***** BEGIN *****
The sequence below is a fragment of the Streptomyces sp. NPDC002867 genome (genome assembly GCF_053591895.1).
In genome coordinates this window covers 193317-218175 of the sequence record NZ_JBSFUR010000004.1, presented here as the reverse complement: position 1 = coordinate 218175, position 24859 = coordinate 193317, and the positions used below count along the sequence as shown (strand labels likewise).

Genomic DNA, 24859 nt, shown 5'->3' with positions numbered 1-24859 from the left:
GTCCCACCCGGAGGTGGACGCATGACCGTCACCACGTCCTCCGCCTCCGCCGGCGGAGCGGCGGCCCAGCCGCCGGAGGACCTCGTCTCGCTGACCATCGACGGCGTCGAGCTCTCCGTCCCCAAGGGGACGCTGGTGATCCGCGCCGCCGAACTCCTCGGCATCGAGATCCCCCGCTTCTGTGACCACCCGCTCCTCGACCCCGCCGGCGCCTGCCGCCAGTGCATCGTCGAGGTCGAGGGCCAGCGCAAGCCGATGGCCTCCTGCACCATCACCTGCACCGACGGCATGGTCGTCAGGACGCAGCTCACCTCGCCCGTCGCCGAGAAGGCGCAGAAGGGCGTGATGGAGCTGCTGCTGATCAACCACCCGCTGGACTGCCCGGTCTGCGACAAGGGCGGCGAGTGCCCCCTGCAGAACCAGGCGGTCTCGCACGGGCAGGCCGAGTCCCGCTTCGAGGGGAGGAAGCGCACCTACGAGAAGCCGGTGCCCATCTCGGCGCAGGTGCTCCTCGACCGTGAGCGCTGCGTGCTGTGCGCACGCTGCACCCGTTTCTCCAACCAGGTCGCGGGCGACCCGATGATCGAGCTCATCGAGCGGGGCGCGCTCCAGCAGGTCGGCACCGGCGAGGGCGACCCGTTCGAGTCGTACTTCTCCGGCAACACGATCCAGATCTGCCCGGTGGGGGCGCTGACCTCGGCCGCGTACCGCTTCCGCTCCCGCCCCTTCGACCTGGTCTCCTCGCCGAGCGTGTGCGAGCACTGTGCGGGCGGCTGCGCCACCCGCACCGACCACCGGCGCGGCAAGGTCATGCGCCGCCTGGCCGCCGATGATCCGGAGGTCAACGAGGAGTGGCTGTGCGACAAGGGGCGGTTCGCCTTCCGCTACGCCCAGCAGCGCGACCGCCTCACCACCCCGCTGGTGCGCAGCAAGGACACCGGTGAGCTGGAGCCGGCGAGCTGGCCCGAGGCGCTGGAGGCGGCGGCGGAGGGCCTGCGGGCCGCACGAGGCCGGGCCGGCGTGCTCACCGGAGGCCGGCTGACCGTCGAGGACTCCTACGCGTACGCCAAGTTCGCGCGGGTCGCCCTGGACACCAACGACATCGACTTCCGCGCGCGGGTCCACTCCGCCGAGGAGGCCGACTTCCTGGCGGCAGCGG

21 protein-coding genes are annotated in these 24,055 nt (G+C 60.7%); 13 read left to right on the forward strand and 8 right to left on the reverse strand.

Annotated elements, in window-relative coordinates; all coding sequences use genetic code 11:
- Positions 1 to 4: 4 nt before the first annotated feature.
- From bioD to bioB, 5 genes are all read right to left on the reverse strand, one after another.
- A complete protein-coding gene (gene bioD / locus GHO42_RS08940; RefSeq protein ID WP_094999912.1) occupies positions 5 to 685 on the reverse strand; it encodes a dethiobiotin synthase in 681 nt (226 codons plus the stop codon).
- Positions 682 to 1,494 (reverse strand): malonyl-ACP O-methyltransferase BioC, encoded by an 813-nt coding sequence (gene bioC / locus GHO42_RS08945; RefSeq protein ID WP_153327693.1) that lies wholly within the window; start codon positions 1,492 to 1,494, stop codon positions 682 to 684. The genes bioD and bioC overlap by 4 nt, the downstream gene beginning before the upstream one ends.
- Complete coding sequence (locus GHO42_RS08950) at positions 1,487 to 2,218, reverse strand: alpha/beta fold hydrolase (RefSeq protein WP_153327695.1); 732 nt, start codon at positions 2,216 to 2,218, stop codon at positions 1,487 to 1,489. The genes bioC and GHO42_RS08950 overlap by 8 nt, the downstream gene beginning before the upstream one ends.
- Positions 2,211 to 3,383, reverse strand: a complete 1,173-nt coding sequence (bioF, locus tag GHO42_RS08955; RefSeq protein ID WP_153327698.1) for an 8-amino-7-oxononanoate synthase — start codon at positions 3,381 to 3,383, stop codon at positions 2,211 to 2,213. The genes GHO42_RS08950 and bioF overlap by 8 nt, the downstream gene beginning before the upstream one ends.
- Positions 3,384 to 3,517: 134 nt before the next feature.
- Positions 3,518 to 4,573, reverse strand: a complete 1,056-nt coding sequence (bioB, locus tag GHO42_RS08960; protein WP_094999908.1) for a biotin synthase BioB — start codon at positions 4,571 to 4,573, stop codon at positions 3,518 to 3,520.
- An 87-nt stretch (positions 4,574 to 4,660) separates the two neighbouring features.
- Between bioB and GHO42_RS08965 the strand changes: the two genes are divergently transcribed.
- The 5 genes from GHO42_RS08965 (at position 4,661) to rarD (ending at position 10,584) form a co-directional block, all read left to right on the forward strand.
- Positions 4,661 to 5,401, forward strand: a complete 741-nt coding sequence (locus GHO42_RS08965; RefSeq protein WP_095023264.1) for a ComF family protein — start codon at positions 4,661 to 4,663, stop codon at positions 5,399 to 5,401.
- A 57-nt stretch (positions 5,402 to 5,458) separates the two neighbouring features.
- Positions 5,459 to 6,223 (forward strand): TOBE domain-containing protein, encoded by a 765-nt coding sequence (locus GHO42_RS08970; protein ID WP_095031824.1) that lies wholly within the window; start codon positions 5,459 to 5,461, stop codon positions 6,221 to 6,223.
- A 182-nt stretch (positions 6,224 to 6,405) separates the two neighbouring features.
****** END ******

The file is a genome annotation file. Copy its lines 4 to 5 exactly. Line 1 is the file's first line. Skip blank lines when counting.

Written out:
GTCCCACCCGGAGGTGGACGCATGACCGTCACCACGTCCTCCGCCTCCGCCGGCGGAGCGGCGGCCCAGCCGCCGGAGGACCTCGTCTCGCTGACCATCGACGGCGTCGAGCTCTCCGTCCCCAAGGGGACGCTGGTGATCCGCGCCGCCGAACTCCTCGGCATCGAGATCCCCCGCTTCTGTGACCACCCGCTCCTCGACCCCGCCGGCGCCTGCCGCCAGTGCATCGTCGAGGTCGAGGGCCAGCGCAAGCCGATGGCCTCCTGCACCATCACCTGCACCGACGGCATGGTCGTCAGGACGCAGCTCACCTCGCCCGTCGCCGAGAAGGCGCAGAAGGGCGTGATGGAGCTGCTGCTGATCAACCACCCGCTGGACTGCCCGGTCTGCGACAAGGGCGGCGAGTGCCCCCTGCAGAACCAGGCGGTCTCGCACGGGCAGGCCGAGTCCCGCTTCGAGGGGAGGAAGCGCACCTACGAGAAGCCGGTGCCCATCTCGGCGCAGGTGCTCCTCGACCGTGAGCGCTGCGTGCTGTGCGCACGCTGCACCCGTTTCTCCAACCAGGTCGCGGGCGACCCGATGATCGAGCTCATCGAGCGGGGCGCGCTCCAGCAGGTCGGCACCGGCGAGGGCGACCCGTTCGAGTCGTACTTCTCCGGCAACACGATCCAGATCTGCCCGGTGGGGGCGCTGACCTCGGCCGCGTACCGCTTCCGCTCCCGCCCCTTCGACCTGGTCTCCTCGCCGAGCGTGTGCGAGCACTGTGCGGGCGGCTGCGCCACCCGCACCGACCACCGGCGCGGCAAGGTCATGCGCCGCCTGGCCGCCGATGATCCGGAGGTCAACGAGGAGTGGCTGTGCGACAAGGGGCGGTTCGCCTTCCGCTACGCCCAGCAGCGCGACCGCCTCACCACCCCGCTGGTGCGCAGCAAGGACACCGGTGAGCTGGAGCCGGCGAGCTGGCCCGAGGCGCTGGAGGCGGCGGCGGAGGGCCTGCGGGCCGCACGAGGCCGGGCCGGCGTGCTCACCGGAGGCCGGCTGACCGTCGAGGACTCCTACGCGTACGCCAAGTTCGCGCGGGTCGCCCTGGACACCAACGACATCGACTTCCGCGCGCGGGTCCACTCCGCCGAGGAGGCCGACTTCCTGGCGGCAGCGG

21 protein-coding genes are annotated in these 24,055 nt (G+C 60.7%); 13 read left to right on the forward strand and 8 right to left on the reverse strand.